October 28, 2021

The Murphy Administration is leading the way toward an electric car future, with a new effort to promote EV charging networks in every municipality in New Jersey

2 min read

The Murphy Administration went a step towards the electrification of New Jersey’s transportation industry, launching statewide municipal legislation that streamlines the local permitting process for installing suitable as well as cost-effective charging infrastructure, making it easier for the people to drive electric. The model code, which establishes minimal specifications and clear advice for electrification, is the product of legislation approved by Governor Phil Murphy and currently is in force in all 565 towns across the state.

New Jersey addresses the climate problem under Governor Murphy’s leadership by lowering emissions and strengthening state’s resilience. Governor Murphy’s goal to achieve 100 percent renewable energy by 2050 requires minimizing transportation emissions, which account for over 40% of the climate pollution of the state. The Administration of Murphy investment which is worth over $100 million in safe, equitable transportation, its recommendation to limit emission levels under the Climate Pollutant Reduction (CPR) regulations of the state, and the activate of numerous electric vehicle (EV) incentive initiatives, such as NJZIP and Charge Up New Jersey; all contributed to the development of model ordinance.

President Biden issued an Executive Order to reduce automobile and truck emissions and demand that 50 % of new cars sold by 2030 be electric. In addition, the President suggested new emissions rules that would reduce pollution through 2026.

Governor Phil Murphy said, “Earlier this year, I announced a $100 million investment in clean, equitable transportation initiatives to enhance air quality and decrease the consequences of climate change while advancing New Jersey toward 100 percent renewable energy by 2050.” “Investing wisely in the transportation infrastructure, like supporting the installation of electric vehicle charging stations across the state, is going to help in strengthening, fairer, and healthier New Jersey for future generations.”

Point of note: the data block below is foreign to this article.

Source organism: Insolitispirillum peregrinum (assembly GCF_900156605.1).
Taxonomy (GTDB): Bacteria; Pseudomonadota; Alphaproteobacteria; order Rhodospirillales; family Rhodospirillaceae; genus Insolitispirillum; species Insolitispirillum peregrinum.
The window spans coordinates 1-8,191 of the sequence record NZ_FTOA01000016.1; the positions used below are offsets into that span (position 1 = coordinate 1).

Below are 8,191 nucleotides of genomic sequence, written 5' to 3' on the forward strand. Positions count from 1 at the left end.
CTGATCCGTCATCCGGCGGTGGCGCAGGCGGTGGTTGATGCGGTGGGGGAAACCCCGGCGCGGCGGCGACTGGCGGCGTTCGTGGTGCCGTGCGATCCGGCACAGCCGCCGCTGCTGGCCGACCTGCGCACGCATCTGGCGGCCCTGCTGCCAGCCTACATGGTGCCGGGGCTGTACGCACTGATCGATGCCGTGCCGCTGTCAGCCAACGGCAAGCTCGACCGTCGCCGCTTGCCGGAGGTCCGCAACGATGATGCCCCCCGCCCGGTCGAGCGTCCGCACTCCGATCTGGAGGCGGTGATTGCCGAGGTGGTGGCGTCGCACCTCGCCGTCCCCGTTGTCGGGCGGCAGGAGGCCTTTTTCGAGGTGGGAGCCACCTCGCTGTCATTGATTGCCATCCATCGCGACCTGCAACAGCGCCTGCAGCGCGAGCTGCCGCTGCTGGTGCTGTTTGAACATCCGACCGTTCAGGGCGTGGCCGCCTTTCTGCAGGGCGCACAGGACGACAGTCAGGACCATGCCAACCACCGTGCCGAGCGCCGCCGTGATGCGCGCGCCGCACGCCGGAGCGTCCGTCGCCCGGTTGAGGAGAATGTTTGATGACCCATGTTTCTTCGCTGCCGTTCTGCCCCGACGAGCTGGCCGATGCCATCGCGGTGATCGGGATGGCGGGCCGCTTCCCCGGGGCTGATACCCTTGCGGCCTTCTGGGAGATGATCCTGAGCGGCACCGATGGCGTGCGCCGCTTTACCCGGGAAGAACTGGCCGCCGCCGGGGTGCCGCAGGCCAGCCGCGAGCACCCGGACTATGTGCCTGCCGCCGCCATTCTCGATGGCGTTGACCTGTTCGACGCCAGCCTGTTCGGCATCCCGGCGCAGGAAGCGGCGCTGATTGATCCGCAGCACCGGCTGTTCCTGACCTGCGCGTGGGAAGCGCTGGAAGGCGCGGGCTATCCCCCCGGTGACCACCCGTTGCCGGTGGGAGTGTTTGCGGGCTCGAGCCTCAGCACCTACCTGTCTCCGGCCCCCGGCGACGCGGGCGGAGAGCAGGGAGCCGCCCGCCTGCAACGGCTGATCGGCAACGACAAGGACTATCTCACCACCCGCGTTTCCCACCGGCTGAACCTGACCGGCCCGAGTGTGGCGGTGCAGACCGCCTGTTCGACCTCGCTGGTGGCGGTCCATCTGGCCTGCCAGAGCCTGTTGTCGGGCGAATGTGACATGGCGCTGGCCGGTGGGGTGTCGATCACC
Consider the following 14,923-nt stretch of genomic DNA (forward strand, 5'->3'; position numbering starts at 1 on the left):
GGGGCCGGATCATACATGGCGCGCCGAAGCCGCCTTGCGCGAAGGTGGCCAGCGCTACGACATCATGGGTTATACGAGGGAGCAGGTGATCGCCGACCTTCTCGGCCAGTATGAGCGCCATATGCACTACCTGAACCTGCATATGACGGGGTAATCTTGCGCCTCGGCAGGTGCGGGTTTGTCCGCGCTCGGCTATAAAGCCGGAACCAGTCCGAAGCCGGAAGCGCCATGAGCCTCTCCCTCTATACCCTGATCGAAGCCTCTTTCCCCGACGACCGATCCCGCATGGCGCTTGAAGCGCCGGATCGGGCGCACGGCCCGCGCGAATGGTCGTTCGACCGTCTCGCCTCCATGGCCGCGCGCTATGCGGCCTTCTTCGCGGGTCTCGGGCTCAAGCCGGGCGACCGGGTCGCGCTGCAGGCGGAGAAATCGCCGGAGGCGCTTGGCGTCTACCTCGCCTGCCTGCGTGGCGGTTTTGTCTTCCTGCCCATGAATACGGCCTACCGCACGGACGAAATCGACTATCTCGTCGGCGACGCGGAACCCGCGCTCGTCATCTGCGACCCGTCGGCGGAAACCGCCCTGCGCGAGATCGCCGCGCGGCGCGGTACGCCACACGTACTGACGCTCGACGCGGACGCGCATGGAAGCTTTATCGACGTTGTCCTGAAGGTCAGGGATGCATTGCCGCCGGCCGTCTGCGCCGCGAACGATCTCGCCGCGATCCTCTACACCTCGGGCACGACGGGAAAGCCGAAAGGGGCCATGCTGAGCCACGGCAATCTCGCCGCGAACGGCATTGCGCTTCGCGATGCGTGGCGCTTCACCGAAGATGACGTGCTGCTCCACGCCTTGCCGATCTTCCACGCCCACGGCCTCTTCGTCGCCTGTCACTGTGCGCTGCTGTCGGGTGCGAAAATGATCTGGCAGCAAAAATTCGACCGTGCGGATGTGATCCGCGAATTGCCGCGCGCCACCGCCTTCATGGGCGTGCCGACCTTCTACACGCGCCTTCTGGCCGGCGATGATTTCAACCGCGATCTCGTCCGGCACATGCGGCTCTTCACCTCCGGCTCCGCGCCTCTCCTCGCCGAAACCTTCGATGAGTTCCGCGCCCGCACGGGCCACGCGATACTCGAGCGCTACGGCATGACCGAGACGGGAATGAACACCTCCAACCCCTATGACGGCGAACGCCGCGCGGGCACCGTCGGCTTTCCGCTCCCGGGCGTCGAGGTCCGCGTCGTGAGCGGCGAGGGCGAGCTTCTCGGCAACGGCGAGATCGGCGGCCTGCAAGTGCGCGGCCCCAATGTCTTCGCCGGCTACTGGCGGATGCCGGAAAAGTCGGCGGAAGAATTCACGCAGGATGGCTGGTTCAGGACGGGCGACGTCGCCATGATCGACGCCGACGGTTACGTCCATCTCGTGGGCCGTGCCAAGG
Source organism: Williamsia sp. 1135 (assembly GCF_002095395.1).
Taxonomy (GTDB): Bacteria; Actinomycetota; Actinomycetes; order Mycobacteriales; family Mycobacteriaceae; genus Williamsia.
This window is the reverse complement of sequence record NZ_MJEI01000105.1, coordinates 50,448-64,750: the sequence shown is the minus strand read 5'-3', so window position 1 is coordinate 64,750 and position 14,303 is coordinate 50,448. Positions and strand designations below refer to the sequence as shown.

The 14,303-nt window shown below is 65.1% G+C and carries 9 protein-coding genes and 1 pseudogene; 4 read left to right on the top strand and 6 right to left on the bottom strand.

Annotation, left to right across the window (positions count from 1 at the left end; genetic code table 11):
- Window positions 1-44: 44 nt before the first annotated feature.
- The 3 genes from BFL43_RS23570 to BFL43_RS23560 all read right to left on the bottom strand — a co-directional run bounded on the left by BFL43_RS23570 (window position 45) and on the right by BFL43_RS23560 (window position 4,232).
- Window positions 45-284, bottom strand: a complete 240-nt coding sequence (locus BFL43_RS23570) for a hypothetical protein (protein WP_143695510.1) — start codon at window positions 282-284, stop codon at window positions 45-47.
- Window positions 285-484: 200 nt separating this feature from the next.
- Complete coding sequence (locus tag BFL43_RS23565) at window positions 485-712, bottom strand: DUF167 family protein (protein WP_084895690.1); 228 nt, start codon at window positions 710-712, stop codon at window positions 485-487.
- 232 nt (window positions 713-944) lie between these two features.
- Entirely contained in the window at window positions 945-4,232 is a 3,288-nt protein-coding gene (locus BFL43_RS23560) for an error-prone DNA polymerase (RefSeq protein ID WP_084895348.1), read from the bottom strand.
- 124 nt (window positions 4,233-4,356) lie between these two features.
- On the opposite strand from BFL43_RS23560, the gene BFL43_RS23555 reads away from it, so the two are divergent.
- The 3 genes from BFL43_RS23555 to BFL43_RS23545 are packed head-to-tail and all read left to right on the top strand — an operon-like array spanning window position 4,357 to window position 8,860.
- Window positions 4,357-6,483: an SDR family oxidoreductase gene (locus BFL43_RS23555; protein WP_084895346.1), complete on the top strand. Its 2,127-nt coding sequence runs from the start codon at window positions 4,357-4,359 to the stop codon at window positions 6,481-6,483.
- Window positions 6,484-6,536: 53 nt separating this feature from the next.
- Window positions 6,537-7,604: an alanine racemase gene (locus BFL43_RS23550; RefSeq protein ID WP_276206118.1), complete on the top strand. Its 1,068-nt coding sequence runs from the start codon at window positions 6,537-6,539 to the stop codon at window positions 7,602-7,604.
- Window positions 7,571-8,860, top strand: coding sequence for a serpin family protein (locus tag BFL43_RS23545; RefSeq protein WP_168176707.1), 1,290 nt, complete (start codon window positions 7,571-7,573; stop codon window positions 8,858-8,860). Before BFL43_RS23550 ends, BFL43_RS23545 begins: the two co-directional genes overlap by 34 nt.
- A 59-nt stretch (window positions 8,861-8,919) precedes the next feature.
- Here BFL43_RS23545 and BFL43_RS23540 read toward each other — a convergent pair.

Statewide municipal ordinance was developed by the New Jersey Department of the Environmental Protection (DEP), the BPU (Board of Public Utilities) and the Department of Community Affairs (DCA) to guarantee that EVSE (Electric Vehicle Supply/Service Equipment), as well as Make-Ready parking areas, would be allowed uses in all parts of the state, allowing residents who cannot be able to charge at home to adopt electric vehicles.

Several aspects of the model ordinance are mandates from the July legislation. They cannot be changed, including criteria for municipal licenses and permits, Electric Vehicle-ready development, and minimal parking requirements. Other portions, particularly those dealing with health and safety issues (signage and lighting, for example), maintain a minimal level of consistency while allowing municipalities to make changes as needed. The statewide municipal law will take precedence over current EV charging ordinances in towns.

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